Towers of Pain

OK, it’s not an exact translation, but “Towers of Pain” is perhaps a more fitting moniker than the actual name: Torres del Paine.  Torres del Paine, Chile’s most visited national park, is accessed from the touristy, yet quaint, town of Puerto Natales.  The “pains” can be physical, emotional, and not least, financial. Apparently the tour companies and national park system know that they can charge a lot for this park, and they do.  Back in 2009 my wife and I attempted to conquer the pain, and after stocking up on food, ditching unnecessary weight at the hostel, and taking the 2.5 hour bus ride to the park entrance where we paid the exorbitant entrance fee, we were given 2 injurious options.  Pay more money to take a bus or boat to the start of the trail, or hike all our stuff for 6 hours before getting to the official trailhead.  Not feeling that particular spring in our step, we chose the former option.

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Torres del Paine is a huge park, but most hikers choose to trek the popular ¨W¨route, so named because of the shape of the trail network.  A feigned security is had by the registration process at the entrance, where you must detail your itinerary so that if you wander off the trail and die, some ranger will eventually find you.  In reality, there is no check-out procedure, and everyone who has ever wandered off and died has never been found.  Judging by the number of Andean Condors circling around, this might happen more than admitted……

The park hosts some of the most spectacular mountain scenery in the world.  Jagged spires of rock (the Torres) juxtapose themselves against a dynamic skyscape of grey, blue and white.  Below the snow and humbled, windswept trees lay peaceful emerald lakes.But there is malevolence in this beauty. It is manifested in the air, whirling about in the very essence of existence. No, this is no ordinary wind. It is a massive, self-perpetuating wall that howls through every crack and crevice of your soul.  There is no humanly way of describing this demonic zephyr. Fueled by cold air slipping off one of the largest chunks of ice this side of Antarctica, this wind pummels everything in its path.  Entire puddles are relocated, and one has to be constantly aware of marble-sized rocks being lifted off the path and hurdled through the air, stopping only when the wind ceases (which it never does), or when they embed themselves in some object (such as your head).  In all seriousness, most of the fatalities in the park occur when some camera-touting tourist stands on a rock to get a shot of the incredible scenery, and is flung off into the wild yonder by an unexpected gust. Despite the seven-plus years since our visit, Torres del Paine remains the only place on Earth I have ever witnessed a waterfall being blown back uphill, like an ancient army in retreat from a losing battle.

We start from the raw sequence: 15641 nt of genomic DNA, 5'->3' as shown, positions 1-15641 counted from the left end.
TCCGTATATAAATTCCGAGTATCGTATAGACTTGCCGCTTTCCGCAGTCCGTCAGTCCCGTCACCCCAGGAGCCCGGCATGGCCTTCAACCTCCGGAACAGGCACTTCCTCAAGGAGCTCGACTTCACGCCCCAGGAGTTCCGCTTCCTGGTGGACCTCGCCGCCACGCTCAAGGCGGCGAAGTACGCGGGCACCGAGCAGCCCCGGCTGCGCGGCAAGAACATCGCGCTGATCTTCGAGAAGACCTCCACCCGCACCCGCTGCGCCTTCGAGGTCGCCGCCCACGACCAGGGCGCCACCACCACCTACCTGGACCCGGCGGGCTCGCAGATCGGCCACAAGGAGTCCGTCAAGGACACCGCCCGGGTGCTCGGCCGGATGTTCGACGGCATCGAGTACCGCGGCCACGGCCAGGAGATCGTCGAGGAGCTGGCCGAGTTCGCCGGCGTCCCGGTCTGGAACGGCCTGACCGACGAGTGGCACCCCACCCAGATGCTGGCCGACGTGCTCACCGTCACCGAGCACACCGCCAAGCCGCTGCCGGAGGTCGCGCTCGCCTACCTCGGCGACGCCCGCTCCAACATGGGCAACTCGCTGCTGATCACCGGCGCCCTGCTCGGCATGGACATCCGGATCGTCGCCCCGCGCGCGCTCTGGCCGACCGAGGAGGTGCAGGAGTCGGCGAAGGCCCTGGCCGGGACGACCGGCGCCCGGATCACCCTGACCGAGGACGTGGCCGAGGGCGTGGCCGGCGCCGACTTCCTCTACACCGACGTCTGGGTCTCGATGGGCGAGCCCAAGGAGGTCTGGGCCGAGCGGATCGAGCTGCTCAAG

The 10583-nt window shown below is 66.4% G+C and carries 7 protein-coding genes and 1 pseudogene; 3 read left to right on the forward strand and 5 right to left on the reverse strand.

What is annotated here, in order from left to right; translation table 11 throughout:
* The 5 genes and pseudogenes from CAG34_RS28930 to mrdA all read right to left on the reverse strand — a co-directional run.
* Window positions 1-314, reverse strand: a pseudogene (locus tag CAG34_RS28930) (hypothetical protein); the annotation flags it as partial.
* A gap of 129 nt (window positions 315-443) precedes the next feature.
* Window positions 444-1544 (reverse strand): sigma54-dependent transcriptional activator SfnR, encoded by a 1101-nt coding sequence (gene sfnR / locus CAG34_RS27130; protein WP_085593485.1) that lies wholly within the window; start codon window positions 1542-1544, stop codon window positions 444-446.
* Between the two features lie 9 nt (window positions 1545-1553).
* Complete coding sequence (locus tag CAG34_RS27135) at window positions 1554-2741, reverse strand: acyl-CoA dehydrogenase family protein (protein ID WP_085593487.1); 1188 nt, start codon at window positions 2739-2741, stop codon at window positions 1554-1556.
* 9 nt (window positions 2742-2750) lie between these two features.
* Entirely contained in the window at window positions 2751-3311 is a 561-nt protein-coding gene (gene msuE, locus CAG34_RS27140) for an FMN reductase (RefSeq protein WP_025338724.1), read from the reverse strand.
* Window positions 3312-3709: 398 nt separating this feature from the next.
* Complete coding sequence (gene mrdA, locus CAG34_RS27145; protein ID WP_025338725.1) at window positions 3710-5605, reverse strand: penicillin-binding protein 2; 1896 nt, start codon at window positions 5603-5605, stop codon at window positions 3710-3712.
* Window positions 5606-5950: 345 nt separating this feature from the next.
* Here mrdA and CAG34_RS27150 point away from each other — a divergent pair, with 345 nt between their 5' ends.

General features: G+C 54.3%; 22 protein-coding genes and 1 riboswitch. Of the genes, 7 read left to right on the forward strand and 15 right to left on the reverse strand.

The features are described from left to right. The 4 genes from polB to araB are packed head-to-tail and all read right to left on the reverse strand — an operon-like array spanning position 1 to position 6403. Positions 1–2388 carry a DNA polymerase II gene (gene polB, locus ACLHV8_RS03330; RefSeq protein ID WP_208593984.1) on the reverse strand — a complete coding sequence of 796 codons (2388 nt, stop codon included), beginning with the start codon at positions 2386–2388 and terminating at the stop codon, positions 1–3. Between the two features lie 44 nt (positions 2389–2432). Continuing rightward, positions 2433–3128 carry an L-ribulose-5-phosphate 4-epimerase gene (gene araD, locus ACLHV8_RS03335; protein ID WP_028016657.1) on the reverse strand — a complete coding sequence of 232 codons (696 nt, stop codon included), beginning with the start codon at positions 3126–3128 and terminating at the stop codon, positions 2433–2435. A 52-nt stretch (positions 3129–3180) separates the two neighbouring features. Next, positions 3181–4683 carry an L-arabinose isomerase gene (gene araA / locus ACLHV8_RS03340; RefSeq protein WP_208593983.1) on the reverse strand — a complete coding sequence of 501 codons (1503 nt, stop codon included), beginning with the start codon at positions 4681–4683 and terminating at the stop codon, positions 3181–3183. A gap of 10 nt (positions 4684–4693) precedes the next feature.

Despite the wind, the cold, and the exhaustion, we spent three nights in the park, covering only the western half of the ¨W¨, so I guess we did the ¨V¨.  Animals were few and far between (probably only the most bottom-heavy were saved from being blown to Antarctica), but we saw hundreds of Guanacos (camel-like mammals that are the ancestors of the domesticated llamas and alpacas) on the way into the park, a few Lesser Rheas (a large, flightless, Ostrich-like bird), and an occasional passerine. Full bird species lists for the days we spent in the park can be found at eBird links here, here, here, and here (this was my pre-eBird days so some lists include species seen outside the park). However, in this frigid landscape wildlife seems almost an afterthought. A mere  reminder that life can cling on in adverse conditions, however precarious the toehold.

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It is precisely when the elements are stacked so strongly against human occupation that humanity shines so brilliantly through, like rays of light dancing between wisps of clouds and across the stratified torres themselves. Signs of humanity can be grandiose, or they can be subtle. Sometimes as subtle as a new friend, made only days prior, popping out of nowhere with a quizzical “Hey guys, want a cracker?” And not just a plain cracker either, but one laced with a touch of home itself in the form of regionally rare peanut butter. It is perhaps only in this mosaic of inhospitable starkness and stunning beauty,  granitic hostility and welcoming embrace that one can truly transcend the towers of pain to realize the grand tranquility within.

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